When flying at night and nearing the destination seeing the airport all lit up is a wonderful and relaxing sight, but what happens if the air traffic controller has gone home or there was never one there, to begin with? Are the lights on all the time? Are they on some kind of dusk/dawn sensor?
ARCAL is Aircraft Radio Control of Aerodrome Lighting and it allows the pilot to turn on the airport lighting system for 15 minutes by clicking their microphone transmit button 5 or 7 times within 5 seconds on the designated frequency. It is only available at airports listed in the Chart Supplement.
To this day I can still remember my first cross-country night flight when I was back in flight school and it was to Salem airport in Oregon. There was just a large black void by the city lights and when my instructor turned on the airport lights it was an incredible sight! From that point on I always waited until I had a good view of the airport before turning on the lights!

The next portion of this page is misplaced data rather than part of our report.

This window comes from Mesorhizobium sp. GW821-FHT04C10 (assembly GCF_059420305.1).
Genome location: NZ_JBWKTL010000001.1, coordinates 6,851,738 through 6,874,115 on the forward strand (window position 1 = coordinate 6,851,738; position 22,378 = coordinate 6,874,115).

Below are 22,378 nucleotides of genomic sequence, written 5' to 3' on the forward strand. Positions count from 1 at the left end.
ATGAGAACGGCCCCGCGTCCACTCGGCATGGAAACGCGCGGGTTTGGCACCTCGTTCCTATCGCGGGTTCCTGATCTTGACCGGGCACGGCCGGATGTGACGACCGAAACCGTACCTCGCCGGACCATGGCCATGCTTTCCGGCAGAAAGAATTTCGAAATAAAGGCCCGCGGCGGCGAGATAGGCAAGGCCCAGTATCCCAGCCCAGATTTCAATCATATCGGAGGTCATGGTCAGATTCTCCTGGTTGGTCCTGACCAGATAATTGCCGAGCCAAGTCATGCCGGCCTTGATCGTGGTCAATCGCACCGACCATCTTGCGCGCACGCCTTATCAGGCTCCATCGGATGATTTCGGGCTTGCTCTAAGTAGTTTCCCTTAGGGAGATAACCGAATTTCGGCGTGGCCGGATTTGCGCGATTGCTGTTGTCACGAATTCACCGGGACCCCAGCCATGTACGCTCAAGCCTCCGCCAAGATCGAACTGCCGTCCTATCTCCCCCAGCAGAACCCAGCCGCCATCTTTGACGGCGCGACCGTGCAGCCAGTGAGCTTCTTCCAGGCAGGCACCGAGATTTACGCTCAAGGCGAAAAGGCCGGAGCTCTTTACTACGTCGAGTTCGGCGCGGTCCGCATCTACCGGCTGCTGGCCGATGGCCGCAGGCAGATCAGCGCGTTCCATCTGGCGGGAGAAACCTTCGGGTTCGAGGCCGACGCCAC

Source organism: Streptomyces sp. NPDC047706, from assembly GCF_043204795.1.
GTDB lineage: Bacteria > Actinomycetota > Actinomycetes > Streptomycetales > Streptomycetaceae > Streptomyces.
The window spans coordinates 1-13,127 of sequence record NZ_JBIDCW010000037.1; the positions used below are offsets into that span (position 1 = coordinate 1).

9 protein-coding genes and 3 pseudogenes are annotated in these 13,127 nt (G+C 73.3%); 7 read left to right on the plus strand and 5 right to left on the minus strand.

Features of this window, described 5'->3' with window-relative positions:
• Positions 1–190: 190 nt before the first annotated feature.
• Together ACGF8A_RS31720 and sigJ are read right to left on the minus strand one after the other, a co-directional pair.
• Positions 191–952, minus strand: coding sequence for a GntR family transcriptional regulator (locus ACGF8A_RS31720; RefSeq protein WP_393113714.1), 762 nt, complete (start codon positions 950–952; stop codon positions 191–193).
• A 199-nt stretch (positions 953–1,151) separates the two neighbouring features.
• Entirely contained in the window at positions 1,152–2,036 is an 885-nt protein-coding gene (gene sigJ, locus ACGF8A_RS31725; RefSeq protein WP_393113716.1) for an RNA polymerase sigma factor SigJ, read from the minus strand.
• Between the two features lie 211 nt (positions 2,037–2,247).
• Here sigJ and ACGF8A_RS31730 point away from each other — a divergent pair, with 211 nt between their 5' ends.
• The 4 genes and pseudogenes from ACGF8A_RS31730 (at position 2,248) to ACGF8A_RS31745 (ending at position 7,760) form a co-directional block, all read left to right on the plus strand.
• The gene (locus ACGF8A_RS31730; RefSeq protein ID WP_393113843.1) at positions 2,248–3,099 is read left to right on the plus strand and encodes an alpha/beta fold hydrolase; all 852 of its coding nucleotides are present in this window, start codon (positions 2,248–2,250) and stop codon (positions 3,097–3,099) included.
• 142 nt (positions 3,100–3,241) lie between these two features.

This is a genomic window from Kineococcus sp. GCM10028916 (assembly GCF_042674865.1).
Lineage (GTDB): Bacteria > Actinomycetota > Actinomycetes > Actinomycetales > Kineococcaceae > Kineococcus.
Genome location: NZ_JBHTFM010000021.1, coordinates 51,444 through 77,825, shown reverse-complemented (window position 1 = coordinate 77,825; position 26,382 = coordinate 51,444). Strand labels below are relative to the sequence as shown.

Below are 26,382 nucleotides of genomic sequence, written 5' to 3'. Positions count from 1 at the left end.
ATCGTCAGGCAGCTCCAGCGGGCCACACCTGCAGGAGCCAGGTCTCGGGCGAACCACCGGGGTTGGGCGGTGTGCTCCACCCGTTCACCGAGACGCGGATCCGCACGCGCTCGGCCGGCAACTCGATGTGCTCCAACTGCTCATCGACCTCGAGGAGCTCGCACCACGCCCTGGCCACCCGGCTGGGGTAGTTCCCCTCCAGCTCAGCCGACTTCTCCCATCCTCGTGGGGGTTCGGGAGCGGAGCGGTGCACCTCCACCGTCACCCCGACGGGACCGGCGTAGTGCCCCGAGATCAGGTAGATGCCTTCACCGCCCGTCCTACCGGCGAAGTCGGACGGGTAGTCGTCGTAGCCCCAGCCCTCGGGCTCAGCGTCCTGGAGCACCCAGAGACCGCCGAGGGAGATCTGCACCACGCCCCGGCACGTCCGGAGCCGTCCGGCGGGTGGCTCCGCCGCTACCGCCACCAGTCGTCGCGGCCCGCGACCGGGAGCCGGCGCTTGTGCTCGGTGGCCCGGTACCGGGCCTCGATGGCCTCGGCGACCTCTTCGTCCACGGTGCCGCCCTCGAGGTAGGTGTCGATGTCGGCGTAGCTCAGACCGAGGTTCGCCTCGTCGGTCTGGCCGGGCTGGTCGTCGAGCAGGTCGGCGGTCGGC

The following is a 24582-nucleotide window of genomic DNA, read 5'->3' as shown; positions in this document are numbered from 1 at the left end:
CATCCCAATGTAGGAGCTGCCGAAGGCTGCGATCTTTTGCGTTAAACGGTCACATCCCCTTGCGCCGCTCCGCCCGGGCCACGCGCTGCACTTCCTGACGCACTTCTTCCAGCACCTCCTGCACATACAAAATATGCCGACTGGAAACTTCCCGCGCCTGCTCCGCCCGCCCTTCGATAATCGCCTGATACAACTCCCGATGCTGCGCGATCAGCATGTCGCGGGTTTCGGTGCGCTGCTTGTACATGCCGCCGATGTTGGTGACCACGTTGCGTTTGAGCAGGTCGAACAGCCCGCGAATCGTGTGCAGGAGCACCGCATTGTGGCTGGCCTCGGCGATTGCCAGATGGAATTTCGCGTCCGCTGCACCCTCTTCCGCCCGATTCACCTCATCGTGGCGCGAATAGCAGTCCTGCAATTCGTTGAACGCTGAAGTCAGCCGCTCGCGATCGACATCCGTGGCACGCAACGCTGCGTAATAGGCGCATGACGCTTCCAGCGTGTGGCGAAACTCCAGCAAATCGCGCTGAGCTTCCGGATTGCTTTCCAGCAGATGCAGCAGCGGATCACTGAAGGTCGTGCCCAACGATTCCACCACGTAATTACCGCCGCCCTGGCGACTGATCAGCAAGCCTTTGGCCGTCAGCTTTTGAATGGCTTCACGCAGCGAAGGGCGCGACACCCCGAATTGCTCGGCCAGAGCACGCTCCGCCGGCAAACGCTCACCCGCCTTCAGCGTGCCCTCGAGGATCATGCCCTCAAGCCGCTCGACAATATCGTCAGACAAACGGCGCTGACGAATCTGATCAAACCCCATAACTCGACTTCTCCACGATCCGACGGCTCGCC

Let’s find out how it’s done!
What is Pilot-Controlled Airport Lighting?
There are many terms used to describe remote-controlled airport lighting.
ARCAL – Aircraft Radio Control of Aerodrome Lighting
PAL – Pilot Activated Lighting
PCL – Pilot Controlled Lighting
Whichever term pilots use it is all the same type of system. There is an electronic device at the airport that is constantly waiting for a signal from a pilot to initiate turning on the lights.
There are two main types of PCL systems in use in North America:
- Type K System – This requires 7 clicks of the pilot’s radio ‘Push-To-Talk’ button to turn on the lights to the maximum intensity
- Type J System – This requires 5 clicks of the radio PTT button to turn on to the maximum intensity
To activate the PCL lighting system, the pilot clicks their radio transmit button up to seven times in a 5 second period. Seven clicks will put the lights on to maximum intensity. Once the lights are on the pilot can then click a further 5 clicks to reduce the lights to medium intensity, and 3 clicks for low intensity.